This set is the first in a series taken at the Cimetière de Montparnasse in Paris. Henri Poincaré (1854-1912) was a famous mathematician, who contributed many things to a wide number of fields of mathematics. One of them is very important to the field of optical polarimetry. Polarization is a property that light has, because, as an electromagnetic field, the electric and magnetic fields must each be perpendicular to each other and to the direction of propagation. The electric field can be in a single plane containing the propagation direction, in which case it is called linearly polarized, or it can be rotating one way or another, in which case it is called circularly polarized.
In my day job, I am a physicist, and I use the polarization behavior of how materials scatter light to identify and differentiate different sources of scatter. Polarization states are often represented by a point on a unit sphere, referred to as the Poincaré sphere. Points along the equator correspond to linear polarization states, with the longitude corresponding to half the angle of the electric field, while those at the north and south poles correspond to right- and left-circular polarizations, respectively. Points inside the sphere correspond to various degrees of depolarization, with the very center of the sphere being completely unpolarized, random light. So, the Poincaré sphere represents the topology of the statistics of the electromagnetic fields.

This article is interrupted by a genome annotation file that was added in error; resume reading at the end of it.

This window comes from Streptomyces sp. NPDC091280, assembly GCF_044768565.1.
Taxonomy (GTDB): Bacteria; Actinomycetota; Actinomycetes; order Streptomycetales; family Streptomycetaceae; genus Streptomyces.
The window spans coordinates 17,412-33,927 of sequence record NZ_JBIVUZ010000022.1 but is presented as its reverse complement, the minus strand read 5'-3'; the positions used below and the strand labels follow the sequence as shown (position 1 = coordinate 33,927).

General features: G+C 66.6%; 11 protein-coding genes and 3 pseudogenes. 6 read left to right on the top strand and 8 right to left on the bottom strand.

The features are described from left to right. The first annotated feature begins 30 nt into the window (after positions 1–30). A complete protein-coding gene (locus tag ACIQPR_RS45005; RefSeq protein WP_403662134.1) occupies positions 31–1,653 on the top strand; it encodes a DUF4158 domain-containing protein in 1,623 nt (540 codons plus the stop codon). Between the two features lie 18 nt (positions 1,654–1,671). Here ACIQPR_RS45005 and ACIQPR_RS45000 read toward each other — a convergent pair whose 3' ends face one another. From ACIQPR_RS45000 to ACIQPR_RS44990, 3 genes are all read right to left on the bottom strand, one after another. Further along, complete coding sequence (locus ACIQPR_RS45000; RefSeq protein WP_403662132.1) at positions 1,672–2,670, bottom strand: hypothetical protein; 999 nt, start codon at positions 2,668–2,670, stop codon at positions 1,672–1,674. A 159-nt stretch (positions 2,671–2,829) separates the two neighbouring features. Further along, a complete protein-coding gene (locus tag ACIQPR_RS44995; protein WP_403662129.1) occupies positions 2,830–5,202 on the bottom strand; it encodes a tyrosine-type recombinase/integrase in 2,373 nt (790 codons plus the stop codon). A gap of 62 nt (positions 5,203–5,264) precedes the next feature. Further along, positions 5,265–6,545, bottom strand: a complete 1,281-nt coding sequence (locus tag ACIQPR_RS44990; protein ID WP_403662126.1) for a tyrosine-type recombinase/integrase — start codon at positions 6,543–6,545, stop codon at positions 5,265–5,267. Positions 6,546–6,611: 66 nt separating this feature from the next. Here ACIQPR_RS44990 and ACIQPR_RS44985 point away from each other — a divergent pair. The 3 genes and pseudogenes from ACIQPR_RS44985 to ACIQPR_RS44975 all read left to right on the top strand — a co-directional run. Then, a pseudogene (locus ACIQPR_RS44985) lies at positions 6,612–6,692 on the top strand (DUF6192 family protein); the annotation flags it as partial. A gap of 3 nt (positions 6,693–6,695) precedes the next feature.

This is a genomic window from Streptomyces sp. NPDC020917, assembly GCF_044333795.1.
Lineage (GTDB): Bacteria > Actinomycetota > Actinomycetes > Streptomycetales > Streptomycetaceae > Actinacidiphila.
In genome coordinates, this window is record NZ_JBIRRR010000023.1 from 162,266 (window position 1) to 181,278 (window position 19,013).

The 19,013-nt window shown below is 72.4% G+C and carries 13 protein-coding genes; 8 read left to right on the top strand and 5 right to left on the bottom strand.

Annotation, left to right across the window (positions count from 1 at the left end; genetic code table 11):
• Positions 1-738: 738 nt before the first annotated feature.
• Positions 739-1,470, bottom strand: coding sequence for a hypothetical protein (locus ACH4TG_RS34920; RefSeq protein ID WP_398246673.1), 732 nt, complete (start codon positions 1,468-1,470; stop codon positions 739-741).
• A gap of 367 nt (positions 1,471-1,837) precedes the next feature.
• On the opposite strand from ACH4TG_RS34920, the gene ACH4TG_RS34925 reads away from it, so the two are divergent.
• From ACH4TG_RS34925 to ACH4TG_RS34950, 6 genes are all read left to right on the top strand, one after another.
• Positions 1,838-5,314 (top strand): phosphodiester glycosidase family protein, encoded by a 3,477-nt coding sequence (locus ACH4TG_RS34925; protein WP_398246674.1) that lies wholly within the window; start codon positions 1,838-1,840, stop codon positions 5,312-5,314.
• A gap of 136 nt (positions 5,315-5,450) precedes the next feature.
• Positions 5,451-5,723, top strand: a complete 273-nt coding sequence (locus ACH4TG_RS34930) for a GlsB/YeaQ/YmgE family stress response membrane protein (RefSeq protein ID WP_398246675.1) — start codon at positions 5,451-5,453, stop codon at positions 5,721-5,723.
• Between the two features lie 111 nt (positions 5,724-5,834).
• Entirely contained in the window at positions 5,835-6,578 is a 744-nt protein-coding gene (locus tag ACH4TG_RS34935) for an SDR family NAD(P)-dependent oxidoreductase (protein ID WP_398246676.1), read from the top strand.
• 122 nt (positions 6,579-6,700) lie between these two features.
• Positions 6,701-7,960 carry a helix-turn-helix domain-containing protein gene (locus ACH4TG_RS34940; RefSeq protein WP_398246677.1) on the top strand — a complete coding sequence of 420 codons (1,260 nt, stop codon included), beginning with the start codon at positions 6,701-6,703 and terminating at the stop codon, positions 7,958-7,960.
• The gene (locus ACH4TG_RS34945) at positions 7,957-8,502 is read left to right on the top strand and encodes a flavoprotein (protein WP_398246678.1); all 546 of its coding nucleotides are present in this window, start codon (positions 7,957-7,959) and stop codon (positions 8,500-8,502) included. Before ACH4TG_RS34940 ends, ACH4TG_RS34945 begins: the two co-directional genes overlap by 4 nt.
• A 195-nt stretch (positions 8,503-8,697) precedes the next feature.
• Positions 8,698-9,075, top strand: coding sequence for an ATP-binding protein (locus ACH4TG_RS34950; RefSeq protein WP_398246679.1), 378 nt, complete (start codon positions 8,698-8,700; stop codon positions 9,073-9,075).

In any case, when I arrived at the cemetery, I made a bee line for Poincaré’s family grave, which is easy to find, since it is very close to the Avenue Thierry entrance and right up against the outside wall. All of the stereographic projections are thus titled “Poincaré Sphere (Stereo n),” while the cube is titled “Poincaré Cube.”
See the entire Poincaré collection here or enjoy them below. Enjoy!